Need to know how to pay your staff for the 2022 Public Holidays? You’re in the right place!
Sometimes public holidays in New Zealand are Mondayised or Tuesdayised. This means when the calendar date of the public holiday falls on a weekend day, the holiday is transferred to the nearest Monday or in some cases, Tuesday. Learn more about Mondayised public holidays here.
How do I work out how to pay my staff for public holidays?
To work out an employee’s statutory and public holidays entitlements, you need to know whether the day is “an otherwise working day” for the employee. Basically, is it a day that they would normally have worked, if it were not a public holiday?
If the public holiday falls on an ‘otherwise working day’ for your employee, you are required either to:
- give them a pay day off; or
- pay time and a half and give them an alternative day off.
If the public holiday is not an otherwise working day but the employee works, you need to pay them time and a half, but you are not required to provide a day in lieu of the public holiday.
In many cases it’s easy to work out whether or not an employee would otherwise have worked on the day in question because the working pattern or roster is constant and the two of you can easily agree about whether the employee would otherwise have worked that day or not. However, if it’s unclear, then you must try to reach agreement with your employee. In doing so, you both need to consider all of the following factors:
- what the employment agreement says
- the employee’s usual work patterns
- any other relevant factors such as:
- if the employee works for the employer only when work is available
- the employer’s rosters or other similar systems
- the reasonable expectations of the employer and employee as to whether the employee would have worked on that day
- if the employee would normally have worked if it wasn’t a holiday (public or alternative) or if the employee was not on leave (sick or bereavement).
You can’t take an employee off the roster on a public holiday when it’s a day that he or she would otherwise have worked on, in order to avoid remunerating the employee public holiday pay. Not recognising an employee’s holiday entitlements is against the law.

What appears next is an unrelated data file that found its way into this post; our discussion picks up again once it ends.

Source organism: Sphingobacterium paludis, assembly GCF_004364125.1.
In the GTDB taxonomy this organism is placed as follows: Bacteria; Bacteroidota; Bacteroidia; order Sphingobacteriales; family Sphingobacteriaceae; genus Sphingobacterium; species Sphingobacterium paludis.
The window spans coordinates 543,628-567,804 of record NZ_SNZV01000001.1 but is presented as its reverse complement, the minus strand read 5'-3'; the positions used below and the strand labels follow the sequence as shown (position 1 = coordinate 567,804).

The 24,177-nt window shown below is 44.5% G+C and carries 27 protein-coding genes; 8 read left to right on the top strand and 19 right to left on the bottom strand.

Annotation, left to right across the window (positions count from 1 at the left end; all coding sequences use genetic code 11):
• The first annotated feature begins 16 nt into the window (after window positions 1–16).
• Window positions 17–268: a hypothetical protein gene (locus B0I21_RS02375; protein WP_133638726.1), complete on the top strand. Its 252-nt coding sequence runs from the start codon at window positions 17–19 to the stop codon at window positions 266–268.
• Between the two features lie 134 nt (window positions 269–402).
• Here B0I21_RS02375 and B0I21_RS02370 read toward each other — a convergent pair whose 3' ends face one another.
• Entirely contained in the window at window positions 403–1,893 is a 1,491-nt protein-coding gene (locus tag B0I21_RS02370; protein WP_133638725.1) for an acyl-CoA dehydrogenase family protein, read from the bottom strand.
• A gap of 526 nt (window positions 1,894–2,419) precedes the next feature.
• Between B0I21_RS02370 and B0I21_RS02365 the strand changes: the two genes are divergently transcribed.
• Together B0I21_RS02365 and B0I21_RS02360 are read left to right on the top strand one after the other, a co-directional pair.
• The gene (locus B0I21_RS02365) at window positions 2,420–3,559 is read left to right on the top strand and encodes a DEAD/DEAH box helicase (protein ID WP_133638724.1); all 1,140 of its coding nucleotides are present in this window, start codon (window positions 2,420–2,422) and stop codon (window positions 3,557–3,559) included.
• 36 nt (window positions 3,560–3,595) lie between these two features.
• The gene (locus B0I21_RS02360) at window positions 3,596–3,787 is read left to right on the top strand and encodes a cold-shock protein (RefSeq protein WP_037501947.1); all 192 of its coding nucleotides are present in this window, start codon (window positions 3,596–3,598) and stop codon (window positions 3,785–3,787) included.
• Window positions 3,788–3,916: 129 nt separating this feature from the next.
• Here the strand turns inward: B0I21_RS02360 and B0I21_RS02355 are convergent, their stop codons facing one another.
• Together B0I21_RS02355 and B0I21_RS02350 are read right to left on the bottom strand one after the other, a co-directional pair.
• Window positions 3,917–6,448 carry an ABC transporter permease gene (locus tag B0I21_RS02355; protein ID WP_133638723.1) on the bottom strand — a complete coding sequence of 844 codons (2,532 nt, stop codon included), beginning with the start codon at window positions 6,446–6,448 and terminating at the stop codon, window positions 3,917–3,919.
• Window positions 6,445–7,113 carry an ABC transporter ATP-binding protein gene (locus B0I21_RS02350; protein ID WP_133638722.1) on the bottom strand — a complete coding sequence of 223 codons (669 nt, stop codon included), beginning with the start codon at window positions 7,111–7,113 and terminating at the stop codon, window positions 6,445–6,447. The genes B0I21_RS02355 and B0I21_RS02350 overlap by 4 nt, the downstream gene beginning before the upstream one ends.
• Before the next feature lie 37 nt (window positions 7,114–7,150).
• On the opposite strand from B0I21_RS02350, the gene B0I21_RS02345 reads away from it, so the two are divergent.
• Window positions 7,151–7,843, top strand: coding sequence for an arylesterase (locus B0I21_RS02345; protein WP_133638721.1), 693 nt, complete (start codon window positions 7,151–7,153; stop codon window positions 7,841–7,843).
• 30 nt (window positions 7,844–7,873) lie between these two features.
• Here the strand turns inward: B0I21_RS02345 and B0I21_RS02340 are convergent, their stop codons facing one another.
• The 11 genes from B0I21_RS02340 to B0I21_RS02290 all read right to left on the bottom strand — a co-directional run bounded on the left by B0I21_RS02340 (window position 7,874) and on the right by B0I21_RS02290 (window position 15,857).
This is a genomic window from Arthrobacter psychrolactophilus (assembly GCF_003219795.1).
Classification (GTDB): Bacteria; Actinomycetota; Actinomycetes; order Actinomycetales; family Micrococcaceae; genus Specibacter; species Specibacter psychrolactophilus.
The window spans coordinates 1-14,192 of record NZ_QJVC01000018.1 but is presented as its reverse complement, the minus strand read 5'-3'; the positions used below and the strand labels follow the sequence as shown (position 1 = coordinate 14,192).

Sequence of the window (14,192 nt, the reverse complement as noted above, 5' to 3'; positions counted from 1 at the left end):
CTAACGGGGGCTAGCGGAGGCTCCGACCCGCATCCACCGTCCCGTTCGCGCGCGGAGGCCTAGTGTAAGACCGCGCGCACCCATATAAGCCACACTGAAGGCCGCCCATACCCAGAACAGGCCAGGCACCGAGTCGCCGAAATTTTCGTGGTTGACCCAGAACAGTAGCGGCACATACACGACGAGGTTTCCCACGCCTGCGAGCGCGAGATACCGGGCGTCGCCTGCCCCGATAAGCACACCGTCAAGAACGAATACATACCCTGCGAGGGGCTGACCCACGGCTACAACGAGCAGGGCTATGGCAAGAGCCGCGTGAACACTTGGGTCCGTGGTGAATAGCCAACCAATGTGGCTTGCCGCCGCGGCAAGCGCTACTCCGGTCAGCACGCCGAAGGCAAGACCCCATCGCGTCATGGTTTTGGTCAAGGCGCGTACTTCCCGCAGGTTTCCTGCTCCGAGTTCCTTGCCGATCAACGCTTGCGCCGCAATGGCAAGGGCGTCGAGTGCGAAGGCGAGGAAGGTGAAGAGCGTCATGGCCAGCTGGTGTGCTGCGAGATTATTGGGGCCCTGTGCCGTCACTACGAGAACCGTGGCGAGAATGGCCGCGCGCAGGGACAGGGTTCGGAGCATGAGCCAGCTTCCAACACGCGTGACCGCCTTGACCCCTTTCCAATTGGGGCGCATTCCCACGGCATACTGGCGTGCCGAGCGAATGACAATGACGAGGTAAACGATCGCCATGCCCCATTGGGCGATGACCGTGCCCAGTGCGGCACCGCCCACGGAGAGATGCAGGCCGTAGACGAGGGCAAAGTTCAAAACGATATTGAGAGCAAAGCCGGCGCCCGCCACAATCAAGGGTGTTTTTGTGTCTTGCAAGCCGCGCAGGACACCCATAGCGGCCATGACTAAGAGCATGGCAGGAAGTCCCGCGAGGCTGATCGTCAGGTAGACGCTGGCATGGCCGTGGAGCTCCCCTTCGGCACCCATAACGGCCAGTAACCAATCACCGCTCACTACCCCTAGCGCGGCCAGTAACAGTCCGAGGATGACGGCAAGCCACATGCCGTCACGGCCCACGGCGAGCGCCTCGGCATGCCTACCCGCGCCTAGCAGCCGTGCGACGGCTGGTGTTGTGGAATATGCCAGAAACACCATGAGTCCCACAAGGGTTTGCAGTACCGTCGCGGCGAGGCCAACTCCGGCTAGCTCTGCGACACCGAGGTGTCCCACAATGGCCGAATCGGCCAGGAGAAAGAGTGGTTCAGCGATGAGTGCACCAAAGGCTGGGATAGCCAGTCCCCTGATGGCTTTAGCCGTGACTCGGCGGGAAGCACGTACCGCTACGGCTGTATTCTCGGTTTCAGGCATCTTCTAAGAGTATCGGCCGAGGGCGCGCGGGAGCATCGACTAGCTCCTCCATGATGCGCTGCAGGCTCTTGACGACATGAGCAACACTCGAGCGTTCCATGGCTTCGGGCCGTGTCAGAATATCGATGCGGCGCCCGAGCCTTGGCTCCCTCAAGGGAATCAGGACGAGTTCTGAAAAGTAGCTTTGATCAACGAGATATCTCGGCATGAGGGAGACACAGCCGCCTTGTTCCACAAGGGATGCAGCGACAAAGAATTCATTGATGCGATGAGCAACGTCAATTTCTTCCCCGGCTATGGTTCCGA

Did you know that Easter Sunday is not a Public Holiday?
‘How do I pay my staff that would normally work that day?’ we hear you ask. If your store is closed on Easter Sunday, due to the Holidays Act 2003 being silent on how to treat the day, it comes down to either what is provided for in the employees individual employment agreement, or good faith provisions would apply and you should have a discussion with employees about what type of leave they would like to take for the day. Some employers choose to pay it as a normal working day as a gesture of good faith.
If you can’t come to an agreement, you are able to direct the employee to take a day of annual leave, provided you give them a minimum of 14 days’ notice. Check out our Easter Sunday Trading Guide for more advice on whether your store is allowed to open.
If you’re still not sure you can contact us at [email protected] or give us a call on 0800 472 472 (1800 128 086 from Australia).
Make sure you are in the know about Public Holidays
It seems that every time a public holiday or long weekend comes around, there’s a lot of scratching of heads, wondering what to pay staff and why.
We have formatted a guide specifically for this area, breaking the Holidays Act down, and providing some working examples to help ease the process.
It’s FREE for Retail NZ members (make sure you are logged in) or $29 plus GST for non-members. Get your copy today from our resource library.
If you have any further queries with regards to public holidays compliance, or employment matters in general – do not hesitate to give our Advice Service a call on 0800 472 472 (or 1800 128 086 from Australia), or email the team at [email protected].